Written by Yamikani Mwawa:
The Department of Disaster Management Affairs (DODMA) has stressed the critical need for establishing an effective financial mechanism to address climate damages, particularly in least developed countries.
Director responsible for recovery and rebuilding resilience at DODMA, Peter Chimangeni, stated this Friday during a preparatory meeting for the 2023 United Nations Climate Change Conference at Luanar.
“Countries with significant contributions to global climate change must provide substantial financial support to those with less impact but facing severe consequences,” Chimangeni underscored.
According to him, “Malawi currently requires over 2.1 billion US dollars to recover from climate change shocks experienced in the past eight years, including floods, droughts, and cyclones.”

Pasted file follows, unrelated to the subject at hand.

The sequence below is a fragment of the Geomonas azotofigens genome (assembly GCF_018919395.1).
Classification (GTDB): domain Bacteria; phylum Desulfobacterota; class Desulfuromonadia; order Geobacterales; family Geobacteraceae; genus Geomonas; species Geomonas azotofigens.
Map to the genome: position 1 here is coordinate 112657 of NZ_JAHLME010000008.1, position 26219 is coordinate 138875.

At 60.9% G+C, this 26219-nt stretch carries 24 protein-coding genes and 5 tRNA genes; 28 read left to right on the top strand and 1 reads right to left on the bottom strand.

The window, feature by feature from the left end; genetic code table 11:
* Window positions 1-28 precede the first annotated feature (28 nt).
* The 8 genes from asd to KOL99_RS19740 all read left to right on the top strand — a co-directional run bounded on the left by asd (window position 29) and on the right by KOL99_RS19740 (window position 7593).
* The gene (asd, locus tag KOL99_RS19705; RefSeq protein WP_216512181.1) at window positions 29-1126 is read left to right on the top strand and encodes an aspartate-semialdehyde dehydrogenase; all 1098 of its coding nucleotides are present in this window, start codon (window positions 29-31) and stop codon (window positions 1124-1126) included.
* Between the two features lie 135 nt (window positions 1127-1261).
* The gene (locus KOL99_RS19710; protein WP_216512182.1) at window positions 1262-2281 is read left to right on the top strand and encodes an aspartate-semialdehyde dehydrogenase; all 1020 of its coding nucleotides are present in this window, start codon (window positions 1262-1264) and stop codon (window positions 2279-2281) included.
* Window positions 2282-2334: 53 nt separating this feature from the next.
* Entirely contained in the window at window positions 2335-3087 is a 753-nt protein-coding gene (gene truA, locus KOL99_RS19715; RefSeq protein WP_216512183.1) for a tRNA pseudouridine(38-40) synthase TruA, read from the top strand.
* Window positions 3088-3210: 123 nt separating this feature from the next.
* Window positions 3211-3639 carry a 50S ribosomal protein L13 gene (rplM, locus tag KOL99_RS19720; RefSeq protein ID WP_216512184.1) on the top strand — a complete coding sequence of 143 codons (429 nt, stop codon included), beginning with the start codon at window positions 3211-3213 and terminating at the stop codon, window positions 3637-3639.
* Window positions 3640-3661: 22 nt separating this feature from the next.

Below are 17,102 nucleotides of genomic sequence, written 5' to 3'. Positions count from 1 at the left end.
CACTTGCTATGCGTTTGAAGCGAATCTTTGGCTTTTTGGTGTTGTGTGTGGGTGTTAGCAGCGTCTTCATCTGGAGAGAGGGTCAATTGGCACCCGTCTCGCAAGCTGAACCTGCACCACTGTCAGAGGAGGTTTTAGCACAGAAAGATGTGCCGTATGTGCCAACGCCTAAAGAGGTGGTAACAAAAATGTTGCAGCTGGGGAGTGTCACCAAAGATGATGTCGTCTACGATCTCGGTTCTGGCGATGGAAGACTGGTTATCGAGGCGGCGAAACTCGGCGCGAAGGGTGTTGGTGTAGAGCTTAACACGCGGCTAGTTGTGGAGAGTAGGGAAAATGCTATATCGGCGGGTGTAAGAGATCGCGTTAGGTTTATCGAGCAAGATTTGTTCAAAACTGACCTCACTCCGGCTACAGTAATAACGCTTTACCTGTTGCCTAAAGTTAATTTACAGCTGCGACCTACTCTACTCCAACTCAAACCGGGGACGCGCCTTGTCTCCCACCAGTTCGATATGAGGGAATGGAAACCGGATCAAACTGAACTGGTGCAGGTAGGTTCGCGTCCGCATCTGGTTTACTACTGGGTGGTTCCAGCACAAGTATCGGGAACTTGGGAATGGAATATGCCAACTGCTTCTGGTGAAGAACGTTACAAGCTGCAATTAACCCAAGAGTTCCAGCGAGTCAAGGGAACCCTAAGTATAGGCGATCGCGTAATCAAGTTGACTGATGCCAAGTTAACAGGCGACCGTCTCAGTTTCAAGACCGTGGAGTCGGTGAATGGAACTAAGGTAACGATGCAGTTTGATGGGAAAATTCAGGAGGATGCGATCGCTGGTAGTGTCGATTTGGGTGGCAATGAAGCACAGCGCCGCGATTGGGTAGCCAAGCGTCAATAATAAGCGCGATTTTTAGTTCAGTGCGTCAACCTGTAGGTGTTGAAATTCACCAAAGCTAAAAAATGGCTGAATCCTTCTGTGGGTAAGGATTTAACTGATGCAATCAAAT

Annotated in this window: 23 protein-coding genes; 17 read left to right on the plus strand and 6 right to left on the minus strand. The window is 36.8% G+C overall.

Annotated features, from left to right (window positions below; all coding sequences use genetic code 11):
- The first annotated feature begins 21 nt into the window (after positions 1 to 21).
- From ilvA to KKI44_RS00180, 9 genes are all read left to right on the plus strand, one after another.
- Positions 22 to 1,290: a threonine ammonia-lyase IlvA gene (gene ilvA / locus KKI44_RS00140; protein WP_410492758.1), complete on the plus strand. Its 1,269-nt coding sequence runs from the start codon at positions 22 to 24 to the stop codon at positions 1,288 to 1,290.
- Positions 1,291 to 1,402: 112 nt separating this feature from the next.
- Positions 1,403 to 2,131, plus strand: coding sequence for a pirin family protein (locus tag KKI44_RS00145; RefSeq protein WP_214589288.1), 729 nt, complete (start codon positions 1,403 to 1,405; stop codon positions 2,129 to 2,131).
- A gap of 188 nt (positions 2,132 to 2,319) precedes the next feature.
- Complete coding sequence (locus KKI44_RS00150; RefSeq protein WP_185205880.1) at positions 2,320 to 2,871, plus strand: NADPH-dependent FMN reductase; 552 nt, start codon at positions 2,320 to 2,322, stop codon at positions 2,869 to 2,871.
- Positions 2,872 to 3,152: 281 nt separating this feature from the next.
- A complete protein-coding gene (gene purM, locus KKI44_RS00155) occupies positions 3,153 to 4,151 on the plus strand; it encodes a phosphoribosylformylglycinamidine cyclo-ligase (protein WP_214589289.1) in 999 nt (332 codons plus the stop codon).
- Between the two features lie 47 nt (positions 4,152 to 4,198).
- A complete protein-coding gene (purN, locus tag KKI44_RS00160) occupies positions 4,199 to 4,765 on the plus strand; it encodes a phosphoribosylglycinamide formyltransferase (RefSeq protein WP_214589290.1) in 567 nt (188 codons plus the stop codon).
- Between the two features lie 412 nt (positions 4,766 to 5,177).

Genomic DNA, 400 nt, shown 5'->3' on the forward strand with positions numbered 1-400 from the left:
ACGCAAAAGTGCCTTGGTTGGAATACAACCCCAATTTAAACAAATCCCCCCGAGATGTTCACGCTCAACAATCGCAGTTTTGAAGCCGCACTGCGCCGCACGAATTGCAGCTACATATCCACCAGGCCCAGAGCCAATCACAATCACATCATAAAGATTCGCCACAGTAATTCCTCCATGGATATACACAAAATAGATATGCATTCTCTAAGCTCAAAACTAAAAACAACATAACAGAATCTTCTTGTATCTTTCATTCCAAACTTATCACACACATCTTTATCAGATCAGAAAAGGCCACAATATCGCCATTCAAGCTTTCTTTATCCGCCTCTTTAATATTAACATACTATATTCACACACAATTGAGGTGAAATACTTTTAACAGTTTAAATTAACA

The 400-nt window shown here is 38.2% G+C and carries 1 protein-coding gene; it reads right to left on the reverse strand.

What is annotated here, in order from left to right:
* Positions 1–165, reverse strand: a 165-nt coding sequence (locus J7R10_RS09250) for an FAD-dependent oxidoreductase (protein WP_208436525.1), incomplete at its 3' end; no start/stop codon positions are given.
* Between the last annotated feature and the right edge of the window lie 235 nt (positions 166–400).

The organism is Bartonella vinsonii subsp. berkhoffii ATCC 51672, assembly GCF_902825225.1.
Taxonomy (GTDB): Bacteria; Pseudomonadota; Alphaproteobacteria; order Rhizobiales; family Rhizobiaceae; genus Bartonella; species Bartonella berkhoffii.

“For the current year alone, the department needs 950 million US dollars to address losses and damages incurred during cyclone Freddy, affecting nearly 2 million people across the country,” Chimangeni revealed.
He urged the government to proactively address climate change-related issues by devising long-lasting solutions to the root causes of climate shocks, including allocating funds in national budgets for disaster preparedness, response, recovery, and resilience-building.
As Chimangeni highlighted the immediate financial needs, he called for a comprehensive approach in dealing with climate-related challenges.
The upcoming 28th United Nations Framework Convention on Climate Change (UNFCCC), commonly referred to as COP28, scheduled to take place from 30th November 2023, until 12th December 2023, at the Expo City in Dubai, will review progress on the globally adopted goal of limiting global warming to 1.5 degrees.